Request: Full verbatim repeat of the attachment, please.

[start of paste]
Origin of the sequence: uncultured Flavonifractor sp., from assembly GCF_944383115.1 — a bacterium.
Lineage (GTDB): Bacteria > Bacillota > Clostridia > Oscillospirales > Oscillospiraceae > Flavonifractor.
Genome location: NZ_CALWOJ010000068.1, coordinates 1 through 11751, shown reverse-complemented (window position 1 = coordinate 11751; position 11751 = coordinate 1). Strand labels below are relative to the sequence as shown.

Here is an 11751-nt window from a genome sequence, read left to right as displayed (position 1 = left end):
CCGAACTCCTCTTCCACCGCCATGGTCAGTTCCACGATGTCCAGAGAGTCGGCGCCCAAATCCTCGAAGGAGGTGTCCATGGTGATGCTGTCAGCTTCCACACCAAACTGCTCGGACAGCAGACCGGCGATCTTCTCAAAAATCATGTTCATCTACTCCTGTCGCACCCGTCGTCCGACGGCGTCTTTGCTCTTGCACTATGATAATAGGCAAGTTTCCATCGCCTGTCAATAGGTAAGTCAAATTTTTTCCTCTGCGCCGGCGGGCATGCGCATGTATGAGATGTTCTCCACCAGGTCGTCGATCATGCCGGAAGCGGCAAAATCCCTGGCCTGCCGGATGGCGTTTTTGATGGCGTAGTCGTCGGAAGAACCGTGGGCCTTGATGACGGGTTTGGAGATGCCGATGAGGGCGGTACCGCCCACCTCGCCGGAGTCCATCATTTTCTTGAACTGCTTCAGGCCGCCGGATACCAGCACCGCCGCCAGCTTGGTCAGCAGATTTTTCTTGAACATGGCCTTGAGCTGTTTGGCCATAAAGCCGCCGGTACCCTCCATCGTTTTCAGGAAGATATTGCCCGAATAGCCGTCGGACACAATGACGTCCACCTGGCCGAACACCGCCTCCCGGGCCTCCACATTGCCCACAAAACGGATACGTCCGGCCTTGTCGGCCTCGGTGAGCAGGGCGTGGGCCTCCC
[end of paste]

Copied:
Origin of the sequence: uncultured Flavonifractor sp., from assembly GCF_944383115.1 — a bacterium.
Lineage (GTDB): Bacteria > Bacillota > Clostridia > Oscillospirales > Oscillospiraceae > Flavonifractor.
Genome location: NZ_CALWOJ010000068.1, coordinates 1 through 11751, shown reverse-complemented (window position 1 = coordinate 11751; position 11751 = coordinate 1). Strand labels below are relative to the sequence as shown.

Here is an 11751-nt window from a genome sequence, read left to right as displayed (position 1 = left end):
CCGAACTCCTCTTCCACCGCCATGGTCAGTTCCACGATGTCCAGAGAGTCGGCGCCCAAATCCTCGAAGGAGGTGTCCATGGTGATGCTGTCAGCTTCCACACCAAACTGCTCGGACAGCAGACCGGCGATCTTCTCAAAAATCATGTTCATCTACTCCTGTCGCACCCGTCGTCCGACGGCGTCTTTGCTCTTGCACTATGATAATAGGCAAGTTTCCATCGCCTGTCAATAGGTAAGTCAAATTTTTTCCTCTGCGCCGGCGGGCATGCGCATGTATGAGATGTTCTCCACCAGGTCGTCGATCATGCCGGAAGCGGCAAAATCCCTGGCCTGCCGGATGGCGTTTTTGATGGCGTAGTCGTCGGAAGAACCGTGGGCCTTGATGACGGGTTTGGAGATGCCGATGAGGGCGGTACCGCCCACCTCGCCGGAGTCCATCATTTTCTTGAACTGCTTCAGGCCGCCGGATACCAGCACCGCCGCCAGCTTGGTCAGCAGATTTTTCTTGAACATGGCCTTGAGCTGTTTGGCCATAAAGCCGCCGGTACCCTCCATCGTTTTCAGGAAGATATTGCCCGAATAGCCGTCGGACACAATGACGTCCACCTGGCCGAACACCGCCTCCCGGGCCTCCACATTGCCCACAAAACGGATACGTCCGGCCTTGTCGGCCTCGGTGAGCAGGGCGTGGGCCTCCC